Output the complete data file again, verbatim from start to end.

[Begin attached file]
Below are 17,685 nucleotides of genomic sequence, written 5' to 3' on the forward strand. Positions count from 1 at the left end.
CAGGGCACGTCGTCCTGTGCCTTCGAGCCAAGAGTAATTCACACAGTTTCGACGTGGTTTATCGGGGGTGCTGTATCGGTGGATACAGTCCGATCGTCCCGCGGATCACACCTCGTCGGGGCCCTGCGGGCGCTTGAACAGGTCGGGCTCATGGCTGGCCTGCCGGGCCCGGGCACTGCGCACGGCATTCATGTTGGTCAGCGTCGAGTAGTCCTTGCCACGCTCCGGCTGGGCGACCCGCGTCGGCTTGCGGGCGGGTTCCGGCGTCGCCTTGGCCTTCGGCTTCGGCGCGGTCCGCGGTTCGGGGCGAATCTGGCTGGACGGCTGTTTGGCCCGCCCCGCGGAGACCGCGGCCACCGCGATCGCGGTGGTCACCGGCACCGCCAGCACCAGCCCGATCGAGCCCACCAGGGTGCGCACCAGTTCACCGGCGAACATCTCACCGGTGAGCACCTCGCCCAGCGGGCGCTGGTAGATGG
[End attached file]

Below are 17,685 nucleotides of genomic sequence, written 5' to 3' on the forward strand. Positions count from 1 at the left end.
CAGGGCACGTCGTCCTGTGCCTTCGAGCCAAGAGTAATTCACACAGTTTCGACGTGGTTTATCGGGGGTGCTGTATCGGTGGATACAGTCCGATCGTCCCGCGGATCACACCTCGTCGGGGCCCTGCGGGCGCTTGAACAGGTCGGGCTCATGGCTGGCCTGCCGGGCCCGGGCACTGCGCACGGCATTCATGTTGGTCAGCGTCGAGTAGTCCTTGCCACGCTCCGGCTGGGCGACCCGCGTCGGCTTGCGGGCGGGTTCCGGCGTCGCCTTGGCCTTCGGCTTCGGCGCGGTCCGCGGTTCGGGGCGAATCTGGCTGGACGGCTGTTTGGCCCGCCCCGCGGAGACCGCGGCCACCGCGATCGCGGTGGTCACCGGCACCGCCAGCACCAGCCCGATCGAGCCCACCAGGGTGCGCACCAGTTCACCGGCGAACATCTCACCGGTGAGCACCTCGCCCAGCGGGCGCTGGTAGATGG